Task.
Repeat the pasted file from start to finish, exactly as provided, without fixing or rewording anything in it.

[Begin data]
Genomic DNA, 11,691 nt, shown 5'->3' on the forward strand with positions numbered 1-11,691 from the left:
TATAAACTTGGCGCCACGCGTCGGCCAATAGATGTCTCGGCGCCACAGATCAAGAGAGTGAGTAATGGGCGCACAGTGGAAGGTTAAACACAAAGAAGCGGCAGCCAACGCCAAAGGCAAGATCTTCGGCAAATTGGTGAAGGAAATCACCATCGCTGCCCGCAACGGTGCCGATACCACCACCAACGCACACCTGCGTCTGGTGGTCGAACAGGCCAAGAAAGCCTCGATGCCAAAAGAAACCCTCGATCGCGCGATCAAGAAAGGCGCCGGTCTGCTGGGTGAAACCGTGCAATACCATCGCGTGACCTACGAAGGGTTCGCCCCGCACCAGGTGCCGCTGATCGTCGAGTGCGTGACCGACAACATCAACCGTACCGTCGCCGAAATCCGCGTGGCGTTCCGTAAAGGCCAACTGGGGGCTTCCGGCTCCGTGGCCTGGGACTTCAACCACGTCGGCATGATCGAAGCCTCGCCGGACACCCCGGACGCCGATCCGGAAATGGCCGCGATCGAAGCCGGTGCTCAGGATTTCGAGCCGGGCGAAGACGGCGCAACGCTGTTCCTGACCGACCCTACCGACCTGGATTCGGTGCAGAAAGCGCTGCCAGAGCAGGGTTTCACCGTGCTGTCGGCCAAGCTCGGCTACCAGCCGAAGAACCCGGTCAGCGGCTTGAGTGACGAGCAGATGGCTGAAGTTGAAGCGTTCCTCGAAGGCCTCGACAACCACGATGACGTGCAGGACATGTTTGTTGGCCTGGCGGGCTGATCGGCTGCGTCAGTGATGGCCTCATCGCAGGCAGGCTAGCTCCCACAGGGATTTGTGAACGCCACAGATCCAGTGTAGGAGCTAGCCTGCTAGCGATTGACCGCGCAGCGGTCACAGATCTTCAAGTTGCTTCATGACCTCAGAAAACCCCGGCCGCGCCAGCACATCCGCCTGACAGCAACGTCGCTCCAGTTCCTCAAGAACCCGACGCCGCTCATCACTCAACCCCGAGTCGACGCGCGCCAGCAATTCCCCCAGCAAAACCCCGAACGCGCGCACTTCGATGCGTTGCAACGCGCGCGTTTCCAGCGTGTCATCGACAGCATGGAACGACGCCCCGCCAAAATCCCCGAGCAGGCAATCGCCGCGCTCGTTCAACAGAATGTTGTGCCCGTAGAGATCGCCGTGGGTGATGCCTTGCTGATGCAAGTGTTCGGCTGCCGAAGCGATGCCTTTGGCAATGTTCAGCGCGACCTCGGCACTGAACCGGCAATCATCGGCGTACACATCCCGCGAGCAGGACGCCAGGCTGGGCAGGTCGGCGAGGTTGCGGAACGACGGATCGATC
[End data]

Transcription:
Genomic DNA, 11,691 nt, shown 5'->3' on the forward strand with positions numbered 1-11,691 from the left:
TATAAACTTGGCGCCACGCGTCGGCCAATAGATGTCTCGGCGCCACAGATCAAGAGAGTGAGTAATGGGCGCACAGTGGAAGGTTAAACACAAAGAAGCGGCAGCCAACGCCAAAGGCAAGATCTTCGGCAAATTGGTGAAGGAAATCACCATCGCTGCCCGCAACGGTGCCGATACCACCACCAACGCACACCTGCGTCTGGTGGTCGAACAGGCCAAGAAAGCCTCGATGCCAAAAGAAACCCTCGATCGCGCGATCAAGAAAGGCGCCGGTCTGCTGGGTGAAACCGTGCAATACCATCGCGTGACCTACGAAGGGTTCGCCCCGCACCAGGTGCCGCTGATCGTCGAGTGCGTGACCGACAACATCAACCGTACCGTCGCCGAAATCCGCGTGGCGTTCCGTAAAGGCCAACTGGGGGCTTCCGGCTCCGTGGCCTGGGACTTCAACCACGTCGGCATGATCGAAGCCTCGCCGGACACCCCGGACGCCGATCCGGAAATGGCCGCGATCGAAGCCGGTGCTCAGGATTTCGAGCCGGGCGAAGACGGCGCAACGCTGTTCCTGACCGACCCTACCGACCTGGATTCGGTGCAGAAAGCGCTGCCAGAGCAGGGTTTCACCGTGCTGTCGGCCAAGCTCGGCTACCAGCCGAAGAACCCGGTCAGCGGCTTGAGTGACGAGCAGATGGCTGAAGTTGAAGCGTTCCTCGAAGGCCTCGACAACCACGATGACGTGCAGGACATGTTTGTTGGCCTGGCGGGCTGATCGGCTGCGTCAGTGATGGCCTCATCGCAGGCAGGCTAGCTCCCACAGGGATTTGTGAACGCCACAGATCCAGTGTAGGAGCTAGCCTGCTAGCGATTGACCGCGCAGCGGTCACAGATCTTCAAGTTGCTTCATGACCTCAGAAAACCCCGGCCGCGCCAGCACATCCGCCTGACAGCAACGTCGCTCCAGTTCCTCAAGAACCCGACGCCGCTCATCACTCAACCCCGAGTCGACGCGCGCCAGCAATTCCCCCAGCAAAACCCCGAACGCGCGCACTTCGATGCGTTGCAACGCGCGCGTTTCCAGCGTGTCATCGACAGCATGGAACGACGCCCCGCCAAAATCCCCGAGCAGGCAATCGCCGCGCTCGTTCAACAGAATGTTGTGCCCGTAGAGATCGCCGTGGGTGATGCCTTGCTGATGCAAGTGTTCGGCTGCCGAAGCGATGCCTTTGGCAATGTTCAGCGCGACCTCGGCACTGAACCGGCAATCATCGGCGTACACATCCCGCGAGCAGGACGCCAGGCTGGGCAGGTCGGCGAGGTTGCGGAACGACGGATCGATC